When Thomas Cook Airlines Belgium turned 5 in 2007, it celebrated by commissioning Belgian comedian Kamagurka to redesign one of its planes. The result? A plane adorned with a long-haired superhero beneath the logo "Kamagurka Hairlines."
Warming to the theme, in 2009 Thomas Cook's Belgian branch unveiled its Mega Mindy livery -- inspired by a popular children's cartoon character created by the animation company Studio 100. The livery was created to advertise Studio 100's theme parks in Belgium and Germany.
This elaborate Swiss International Airlines livery depicting farmers herding cows through an alpine meadow was unveiled in 2006. Following it in 2010 was a flower power livery, adorning planes on the Zurich-San Francisco route. Flower power? Surely a few decades late.
Qantas has some of the most colorful liveries around. Back in 1994 it commissioned the aboriginal-themed Wunala Dreaming design for the side of a Boeing 747. Another livery was Yananyi Dreaming, inspired by Uluru (Ayers Rock) and the stories of the indigenous Anangu people.
Among the South African budget airline Kulula's quirky liveries is the Flying 101, with arrows pointing out the plane's various parts, and a mustache-adorned plane rolled out to mark the Movember charity fundraising drive.
In 2009, Korean Air created a livery celebrating its sponsorship of London's British Museum. The livery depicted an Egyptian golden coffin mask and an Anglo-Saxon helmet, among other items from the museum's exhibits. A helmet -- winged or otherwise -- yes. But can the coffin theme have helped the more nervous flyers onboard?
Taiwan-based EVA Air launched its first long-range jet -- flying between Taipei and Los Angeles -- emblazoned with everyone's favorite mouthless cat. Everything on the EVA Air feline flying machines is Kitty-themed, from crew members' uniforms to the coffee cups, head rests, toilet rolls and food.
Condor's crazy-looking Rizzi-bird livery was created by the late American artist James Rizzi to commemorate the German airline's 40th anniversary in the mid-1990s.
Bears might fly -- a British Airways plane sporting a panda-themed livery took to the skies to mark the launch of a route from London to Chengdu, China. But BA isn't the first to put a panda plane into the sky.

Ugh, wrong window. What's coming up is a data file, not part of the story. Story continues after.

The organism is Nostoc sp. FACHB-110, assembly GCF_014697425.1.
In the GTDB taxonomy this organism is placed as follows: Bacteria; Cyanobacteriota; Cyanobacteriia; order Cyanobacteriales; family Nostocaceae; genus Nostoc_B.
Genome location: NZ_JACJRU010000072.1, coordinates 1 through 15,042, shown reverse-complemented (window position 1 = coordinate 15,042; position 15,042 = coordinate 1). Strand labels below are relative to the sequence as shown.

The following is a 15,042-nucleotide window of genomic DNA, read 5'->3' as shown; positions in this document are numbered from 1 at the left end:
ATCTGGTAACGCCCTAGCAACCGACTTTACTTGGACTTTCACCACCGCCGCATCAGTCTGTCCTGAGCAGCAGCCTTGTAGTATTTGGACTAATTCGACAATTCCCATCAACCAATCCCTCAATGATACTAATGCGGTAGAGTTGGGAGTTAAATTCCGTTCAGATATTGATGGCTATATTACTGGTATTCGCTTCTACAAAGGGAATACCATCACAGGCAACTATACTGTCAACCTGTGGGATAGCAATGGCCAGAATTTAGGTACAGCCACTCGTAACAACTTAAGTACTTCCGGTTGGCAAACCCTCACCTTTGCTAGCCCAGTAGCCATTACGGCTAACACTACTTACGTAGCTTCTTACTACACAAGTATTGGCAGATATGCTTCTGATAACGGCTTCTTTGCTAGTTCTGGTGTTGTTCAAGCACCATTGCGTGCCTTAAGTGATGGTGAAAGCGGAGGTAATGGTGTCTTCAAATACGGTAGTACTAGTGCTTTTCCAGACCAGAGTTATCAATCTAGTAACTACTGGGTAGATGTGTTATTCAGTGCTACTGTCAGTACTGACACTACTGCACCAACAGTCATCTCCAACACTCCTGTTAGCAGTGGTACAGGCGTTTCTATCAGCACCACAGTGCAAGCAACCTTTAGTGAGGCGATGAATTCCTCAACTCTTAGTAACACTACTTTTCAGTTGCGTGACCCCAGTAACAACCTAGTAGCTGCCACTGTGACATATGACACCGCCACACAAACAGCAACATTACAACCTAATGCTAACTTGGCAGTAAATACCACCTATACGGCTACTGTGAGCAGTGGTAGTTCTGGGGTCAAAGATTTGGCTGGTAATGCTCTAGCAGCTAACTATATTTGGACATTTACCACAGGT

ANA's panda-themed livery, created to celebrate 20 years of the airline's flights between Japan and China, was unveiled in 2007. The image took 350 people 80 hours to transfer to the plane. Other ANA liveries have included rainbow-colored Pokémons and a Woody Woodpecker design to promote Universal Studios Japan.
Berlin's coat of arms -- a brown bear wearing a crown -- inspired Germanwings' Bearbus livery, created to celebrate the launch of the airline's operations out of the German capital's Schönefeld Airport. Best not to think of the ditty about bears and woods when this big baby passes overhead.
Bangkok Air has adorned its aircraft with everything from flowers and umbrellas to cartoon characters. Some of its latest liveries feature the airline's mascots -- colorful planes with names such as Sky, Sunshine, Rocky and Daisy.
Known officially as the Salmon-Thirty-Salmon (it's a Boeing 737, get it?), the inspiration behind this livery was an incident in 1987 when an Alaska Airlines plane was hit by a fish as it was taking off in Juneau, Alaska. It's believed the fish was dropped by a passing bald eagle.
In 2011, an Air New Zealand craft got a rugby-themed makeover to mark the airline's sponsorship of the All Blacks rugby team. Painting the aircraft took more than than a week, with 14 painters working in shifts 24 hours a day. More than 700 liters of chrome-free primer and paint were used.
The world's largest plane decal, taking more than 400 hours to complete, was unveiled in 2012. A Hobbit-themed safety video, featuring characters from Middle Earth, was shown on the Air New Zealand plane, and cabin crew even donned pointy ears for the first flight.
Transponder data shows that the autopilot on Germanwings Flight 9525 was reprogrammed by someone in the cockpit to change the plane's altitude from 38,000 feet to 100 feet, according to Flightradar24, a website that tracks aviation data.
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